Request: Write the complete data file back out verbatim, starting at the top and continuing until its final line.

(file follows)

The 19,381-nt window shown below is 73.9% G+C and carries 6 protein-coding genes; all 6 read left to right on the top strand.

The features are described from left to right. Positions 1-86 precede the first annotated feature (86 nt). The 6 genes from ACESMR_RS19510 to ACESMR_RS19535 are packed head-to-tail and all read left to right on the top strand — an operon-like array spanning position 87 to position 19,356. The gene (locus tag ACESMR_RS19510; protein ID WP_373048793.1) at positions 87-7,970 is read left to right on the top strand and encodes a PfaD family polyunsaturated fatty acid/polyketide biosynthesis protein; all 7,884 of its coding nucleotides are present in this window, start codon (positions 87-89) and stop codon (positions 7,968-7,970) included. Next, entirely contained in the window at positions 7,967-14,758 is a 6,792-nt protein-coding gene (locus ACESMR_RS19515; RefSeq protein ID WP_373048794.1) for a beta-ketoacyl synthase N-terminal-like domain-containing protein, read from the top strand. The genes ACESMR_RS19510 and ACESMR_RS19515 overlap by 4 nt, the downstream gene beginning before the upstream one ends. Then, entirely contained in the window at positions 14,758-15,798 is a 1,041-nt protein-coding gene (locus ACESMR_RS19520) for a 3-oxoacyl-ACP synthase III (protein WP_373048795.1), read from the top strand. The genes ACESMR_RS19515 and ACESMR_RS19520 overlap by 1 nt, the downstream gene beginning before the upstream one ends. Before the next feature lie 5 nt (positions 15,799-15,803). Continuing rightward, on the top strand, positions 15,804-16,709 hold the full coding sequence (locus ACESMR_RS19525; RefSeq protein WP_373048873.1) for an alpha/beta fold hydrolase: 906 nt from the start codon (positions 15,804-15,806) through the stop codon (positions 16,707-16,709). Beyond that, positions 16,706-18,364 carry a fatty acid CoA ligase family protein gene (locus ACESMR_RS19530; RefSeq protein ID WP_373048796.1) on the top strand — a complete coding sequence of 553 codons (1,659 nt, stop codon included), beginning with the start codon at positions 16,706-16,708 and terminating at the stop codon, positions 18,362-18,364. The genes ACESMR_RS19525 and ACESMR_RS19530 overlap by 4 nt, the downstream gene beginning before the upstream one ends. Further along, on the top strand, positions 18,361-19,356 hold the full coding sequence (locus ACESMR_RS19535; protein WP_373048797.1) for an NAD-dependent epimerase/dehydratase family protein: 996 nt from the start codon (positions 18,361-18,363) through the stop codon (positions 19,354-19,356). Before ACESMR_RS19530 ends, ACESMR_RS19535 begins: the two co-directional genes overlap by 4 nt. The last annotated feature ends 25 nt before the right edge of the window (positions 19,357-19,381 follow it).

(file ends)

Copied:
The 19,381-nt window shown below is 73.9% G+C and carries 6 protein-coding genes; all 6 read left to right on the top strand.

The features are described from left to right. Positions 1-86 precede the first annotated feature (86 nt). The 6 genes from ACESMR_RS19510 to ACESMR_RS19535 are packed head-to-tail and all read left to right on the top strand — an operon-like array spanning position 87 to position 19,356. The gene (locus tag ACESMR_RS19510; protein ID WP_373048793.1) at positions 87-7,970 is read left to right on the top strand and encodes a PfaD family polyunsaturated fatty acid/polyketide biosynthesis protein; all 7,884 of its coding nucleotides are present in this window, start codon (positions 87-89) and stop codon (positions 7,968-7,970) included. Next, entirely contained in the window at positions 7,967-14,758 is a 6,792-nt protein-coding gene (locus ACESMR_RS19515; RefSeq protein ID WP_373048794.1) for a beta-ketoacyl synthase N-terminal-like domain-containing protein, read from the top strand. The genes ACESMR_RS19510 and ACESMR_RS19515 overlap by 4 nt, the downstream gene beginning before the upstream one ends. Then, entirely contained in the window at positions 14,758-15,798 is a 1,041-nt protein-coding gene (locus ACESMR_RS19520) for a 3-oxoacyl-ACP synthase III (protein WP_373048795.1), read from the top strand. The genes ACESMR_RS19515 and ACESMR_RS19520 overlap by 1 nt, the downstream gene beginning before the upstream one ends. Before the next feature lie 5 nt (positions 15,799-15,803). Continuing rightward, on the top strand, positions 15,804-16,709 hold the full coding sequence (locus ACESMR_RS19525; RefSeq protein WP_373048873.1) for an alpha/beta fold hydrolase: 906 nt from the start codon (positions 15,804-15,806) through the stop codon (positions 16,707-16,709). Beyond that, positions 16,706-18,364 carry a fatty acid CoA ligase family protein gene (locus ACESMR_RS19530; RefSeq protein ID WP_373048796.1) on the top strand — a complete coding sequence of 553 codons (1,659 nt, stop codon included), beginning with the start codon at positions 16,706-16,708 and terminating at the stop codon, positions 18,362-18,364. The genes ACESMR_RS19525 and ACESMR_RS19530 overlap by 4 nt, the downstream gene beginning before the upstream one ends. Further along, on the top strand, positions 18,361-19,356 hold the full coding sequence (locus ACESMR_RS19535; protein WP_373048797.1) for an NAD-dependent epimerase/dehydratase family protein: 996 nt from the start codon (positions 18,361-18,363) through the stop codon (positions 19,354-19,356). Before ACESMR_RS19530 ends, ACESMR_RS19535 begins: the two co-directional genes overlap by 4 nt. The last annotated feature ends 25 nt before the right edge of the window (positions 19,357-19,381 follow it).